Once you have made direct contact with a song written by this mortally wounded troubadour, you will never be safe again. You may have devoted your entire adult life to cloaking yourself away from the smart bombs that decades of unrequited loves and failed passions have strategically aimed at your fractured heart, but all those efforts will have been for naught, should the stanzas of Daniel Johnston gain passage therein. He strips away the safeties we glue upon our souls. (p. xiii)

But are Daniel’s songs simply an outpouring of anguish resulting from his fractured heart? He’s been walking around with that mortal wound for a long time now. At times, they do seem to be. But as much as his life bleeds into his songs, his songs, and the stories they tell, have helped to construct Daniel’s warped but detailed reality. He lives in the imaginative world he has made through his songs and his drawings. I remember being furious to hear that Daniel and his muse Laurie had been re-united for the film The Devil and Daniel Johnston, thinking that this would be bound to have a negative effect on the man who had spent the 20 years since he last saw her writing her tortured love songs. But by all accounts they got on perfectly well, and Daniel says in this book that his memories of Laurie are useful to him when he’s writing songs, but he doesn’t think about her otherwise. His confidence has moved on, from her to the memory.

As for the rest, I get the impression that the text of this book hasn’t been much improved by being brought up to date from The Definitive Daniel Johnston Handbook (2000), maybe because there’s not much new to say about his music from this decade. It is what it is, self contained and self sustaining. There is a section on touring, and an interview with Devil and Daniel Johnston director Jeff Feuerzeig. For much of the time the book is more focussed on the art than the music, and there is a great selection on show, along with an explanation of how the mythology all fits together (I never knew what Fly Eyes were before – they symbolise ‘a supernatural watchfulness over Daniel that is both comforting and sinister at times’ (p. 43), which is more than the song ‘Fly Eye’ tells you). Pages and pages from sketchbooks are reprinted, along with felt-tip drawings of Captain America, Laurie, Jeremiah the Frog, Vile Corrupt, Joe the Boxer. Looking through them, I’m not quite sure whether I got a bargain here, or whether I’m being taken for a ride (would Daniel’s art hold up without the music?) Sometimes, though, it’s good to put your confidence in an unlikely place.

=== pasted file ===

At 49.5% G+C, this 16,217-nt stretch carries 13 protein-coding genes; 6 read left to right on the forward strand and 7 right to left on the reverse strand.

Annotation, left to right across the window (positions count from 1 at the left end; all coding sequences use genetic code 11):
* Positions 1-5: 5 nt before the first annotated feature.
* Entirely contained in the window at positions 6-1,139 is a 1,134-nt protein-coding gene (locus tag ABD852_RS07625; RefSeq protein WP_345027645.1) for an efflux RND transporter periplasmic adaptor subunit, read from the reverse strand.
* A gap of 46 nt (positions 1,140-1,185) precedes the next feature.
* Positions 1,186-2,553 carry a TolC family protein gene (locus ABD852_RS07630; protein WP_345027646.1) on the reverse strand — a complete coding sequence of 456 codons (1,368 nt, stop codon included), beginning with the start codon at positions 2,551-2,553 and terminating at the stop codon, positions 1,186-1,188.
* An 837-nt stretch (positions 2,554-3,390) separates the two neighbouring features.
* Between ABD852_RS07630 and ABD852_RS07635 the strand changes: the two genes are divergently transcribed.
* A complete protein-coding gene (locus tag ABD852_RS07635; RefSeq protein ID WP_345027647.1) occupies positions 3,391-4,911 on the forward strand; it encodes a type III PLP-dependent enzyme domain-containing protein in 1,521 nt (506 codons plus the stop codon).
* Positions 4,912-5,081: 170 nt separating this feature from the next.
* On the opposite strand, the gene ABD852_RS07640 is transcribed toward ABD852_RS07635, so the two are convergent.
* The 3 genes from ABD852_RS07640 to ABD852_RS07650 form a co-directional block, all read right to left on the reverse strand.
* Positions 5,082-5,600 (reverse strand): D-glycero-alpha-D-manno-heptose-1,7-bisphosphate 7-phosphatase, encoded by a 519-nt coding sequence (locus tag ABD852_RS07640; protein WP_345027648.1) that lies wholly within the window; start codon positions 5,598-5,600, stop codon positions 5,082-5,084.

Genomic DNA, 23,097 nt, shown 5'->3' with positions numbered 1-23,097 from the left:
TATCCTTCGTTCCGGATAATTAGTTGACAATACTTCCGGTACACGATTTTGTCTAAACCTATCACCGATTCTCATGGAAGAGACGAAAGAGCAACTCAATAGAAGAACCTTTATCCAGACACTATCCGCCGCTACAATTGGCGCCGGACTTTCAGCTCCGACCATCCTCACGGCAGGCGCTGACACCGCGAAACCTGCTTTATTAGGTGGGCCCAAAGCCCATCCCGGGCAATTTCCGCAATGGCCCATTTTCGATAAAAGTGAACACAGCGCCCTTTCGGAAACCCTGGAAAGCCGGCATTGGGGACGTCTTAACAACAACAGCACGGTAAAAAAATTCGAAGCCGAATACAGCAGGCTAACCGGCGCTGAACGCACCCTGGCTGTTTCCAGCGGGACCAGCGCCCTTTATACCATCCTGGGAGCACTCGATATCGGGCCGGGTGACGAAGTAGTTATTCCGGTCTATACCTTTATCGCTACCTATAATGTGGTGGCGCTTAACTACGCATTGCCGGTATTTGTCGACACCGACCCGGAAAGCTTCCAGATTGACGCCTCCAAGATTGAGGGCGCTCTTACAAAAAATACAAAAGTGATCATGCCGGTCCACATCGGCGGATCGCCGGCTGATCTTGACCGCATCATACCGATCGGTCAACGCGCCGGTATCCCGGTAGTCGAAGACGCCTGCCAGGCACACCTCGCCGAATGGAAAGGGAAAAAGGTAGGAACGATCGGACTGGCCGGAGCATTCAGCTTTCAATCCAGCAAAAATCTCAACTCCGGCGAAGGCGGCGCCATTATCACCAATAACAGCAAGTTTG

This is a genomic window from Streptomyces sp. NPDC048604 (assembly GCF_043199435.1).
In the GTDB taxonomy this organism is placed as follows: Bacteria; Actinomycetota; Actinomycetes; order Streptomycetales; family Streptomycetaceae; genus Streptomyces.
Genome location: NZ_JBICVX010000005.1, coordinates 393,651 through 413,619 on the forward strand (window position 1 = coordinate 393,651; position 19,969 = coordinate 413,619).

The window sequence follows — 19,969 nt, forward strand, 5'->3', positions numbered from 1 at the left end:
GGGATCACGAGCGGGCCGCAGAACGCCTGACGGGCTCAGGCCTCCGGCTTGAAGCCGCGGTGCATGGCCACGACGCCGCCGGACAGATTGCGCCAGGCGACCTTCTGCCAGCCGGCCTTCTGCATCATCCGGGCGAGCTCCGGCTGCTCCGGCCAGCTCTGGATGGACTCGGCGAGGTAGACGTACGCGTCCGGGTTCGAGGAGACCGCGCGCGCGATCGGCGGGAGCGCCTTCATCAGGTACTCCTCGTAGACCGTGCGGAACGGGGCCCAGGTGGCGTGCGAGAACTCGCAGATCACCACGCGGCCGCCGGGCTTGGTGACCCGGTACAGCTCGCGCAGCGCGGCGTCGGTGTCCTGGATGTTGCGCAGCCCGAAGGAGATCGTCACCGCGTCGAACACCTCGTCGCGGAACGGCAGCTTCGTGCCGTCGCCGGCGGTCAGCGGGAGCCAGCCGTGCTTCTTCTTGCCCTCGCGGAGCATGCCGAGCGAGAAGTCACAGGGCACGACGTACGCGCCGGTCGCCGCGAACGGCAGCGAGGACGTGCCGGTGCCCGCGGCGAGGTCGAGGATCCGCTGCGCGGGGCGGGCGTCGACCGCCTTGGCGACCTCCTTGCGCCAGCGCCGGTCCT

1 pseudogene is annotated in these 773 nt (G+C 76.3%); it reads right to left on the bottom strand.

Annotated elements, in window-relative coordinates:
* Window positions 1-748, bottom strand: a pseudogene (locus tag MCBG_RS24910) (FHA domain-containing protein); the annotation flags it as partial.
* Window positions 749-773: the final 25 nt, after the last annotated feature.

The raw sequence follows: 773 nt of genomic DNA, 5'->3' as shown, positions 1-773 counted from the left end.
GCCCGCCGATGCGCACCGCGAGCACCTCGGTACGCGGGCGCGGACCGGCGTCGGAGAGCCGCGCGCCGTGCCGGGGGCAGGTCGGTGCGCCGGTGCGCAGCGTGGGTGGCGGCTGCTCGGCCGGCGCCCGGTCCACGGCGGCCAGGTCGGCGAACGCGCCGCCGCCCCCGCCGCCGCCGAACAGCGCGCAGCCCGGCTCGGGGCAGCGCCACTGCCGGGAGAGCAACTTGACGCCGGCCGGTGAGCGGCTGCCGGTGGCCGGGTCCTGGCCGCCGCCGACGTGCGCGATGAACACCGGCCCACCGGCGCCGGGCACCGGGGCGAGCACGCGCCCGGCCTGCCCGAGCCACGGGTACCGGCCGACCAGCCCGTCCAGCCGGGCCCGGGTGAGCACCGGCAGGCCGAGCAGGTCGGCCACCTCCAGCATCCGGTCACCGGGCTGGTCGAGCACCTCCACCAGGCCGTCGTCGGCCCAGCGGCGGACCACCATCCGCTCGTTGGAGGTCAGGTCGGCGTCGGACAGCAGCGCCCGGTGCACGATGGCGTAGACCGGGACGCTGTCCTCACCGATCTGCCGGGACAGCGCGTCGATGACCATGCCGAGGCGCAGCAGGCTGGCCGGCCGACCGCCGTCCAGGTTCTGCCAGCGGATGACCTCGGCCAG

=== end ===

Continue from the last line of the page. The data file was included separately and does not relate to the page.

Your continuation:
4 comments:

Don Goede said...

a very interesting review. thank you for taking the time. i believe there is a lot more information in this edition. it is almost three times the size of the handbook.

Chris said...

Hi Don, thanks for commenting. I'm slightly mortified that you read this, given my unfair comparison of the book with its earlier edition (which I haven't read) at the end.

I take it that many of the pages of art are new? They are what really make the book, I think. I'm a lot less comfortable with the whole good / evil conflict which drives the art than with the longing for Laurie which drives the songs, even though that's just as much a polarisation. But it's great to have the opportunity to see so much of it in one place, all the same.

Don said...

i believe the good/evil conflict comes from his upbringing so he may not even be aware
of what he is communicating...

Chris said...

His self-awareness does seem to jump around a lot, doesn't it? From 'I'm writing so many songs at an alarming rate' ('I Killed The Monster') type stuff, to singing about America defeating Germany and Japan in simplistic good / evil terms, in front of a German audience (on 'Why Me?'). He's a strange one, alright...